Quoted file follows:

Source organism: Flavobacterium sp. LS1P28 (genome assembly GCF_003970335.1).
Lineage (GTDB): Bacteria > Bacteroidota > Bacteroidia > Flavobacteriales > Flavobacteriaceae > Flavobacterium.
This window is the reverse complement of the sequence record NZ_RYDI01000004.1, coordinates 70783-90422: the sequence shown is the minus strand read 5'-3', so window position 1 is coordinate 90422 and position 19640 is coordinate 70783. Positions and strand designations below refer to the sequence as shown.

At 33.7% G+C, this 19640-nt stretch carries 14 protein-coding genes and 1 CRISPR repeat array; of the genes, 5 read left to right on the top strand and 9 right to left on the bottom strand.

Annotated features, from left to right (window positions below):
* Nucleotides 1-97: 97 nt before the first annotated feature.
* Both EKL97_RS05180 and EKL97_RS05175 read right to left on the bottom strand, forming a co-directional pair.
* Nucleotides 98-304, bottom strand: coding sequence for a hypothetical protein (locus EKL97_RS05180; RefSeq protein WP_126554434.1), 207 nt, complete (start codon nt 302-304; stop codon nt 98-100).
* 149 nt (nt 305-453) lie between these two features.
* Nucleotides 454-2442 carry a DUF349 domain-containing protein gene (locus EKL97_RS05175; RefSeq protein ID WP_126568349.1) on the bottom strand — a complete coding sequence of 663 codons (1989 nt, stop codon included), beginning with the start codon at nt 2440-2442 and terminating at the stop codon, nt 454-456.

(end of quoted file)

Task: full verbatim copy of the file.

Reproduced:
Source organism: Flavobacterium sp. LS1P28 (genome assembly GCF_003970335.1).
Lineage (GTDB): Bacteria > Bacteroidota > Bacteroidia > Flavobacteriales > Flavobacteriaceae > Flavobacterium.
This window is the reverse complement of the sequence record NZ_RYDI01000004.1, coordinates 70783-90422: the sequence shown is the minus strand read 5'-3', so window position 1 is coordinate 90422 and position 19640 is coordinate 70783. Positions and strand designations below refer to the sequence as shown.

At 33.7% G+C, this 19640-nt stretch carries 14 protein-coding genes and 1 CRISPR repeat array; of the genes, 5 read left to right on the top strand and 9 right to left on the bottom strand.

Annotated features, from left to right (window positions below):
* Nucleotides 1-97: 97 nt before the first annotated feature.
* Both EKL97_RS05180 and EKL97_RS05175 read right to left on the bottom strand, forming a co-directional pair.
* Nucleotides 98-304, bottom strand: coding sequence for a hypothetical protein (locus EKL97_RS05180; RefSeq protein WP_126554434.1), 207 nt, complete (start codon nt 302-304; stop codon nt 98-100).
* 149 nt (nt 305-453) lie between these two features.
* Nucleotides 454-2442 carry a DUF349 domain-containing protein gene (locus EKL97_RS05175; RefSeq protein ID WP_126568349.1) on the bottom strand — a complete coding sequence of 663 codons (1989 nt, stop codon included), beginning with the start codon at nt 2440-2442 and terminating at the stop codon, nt 454-456.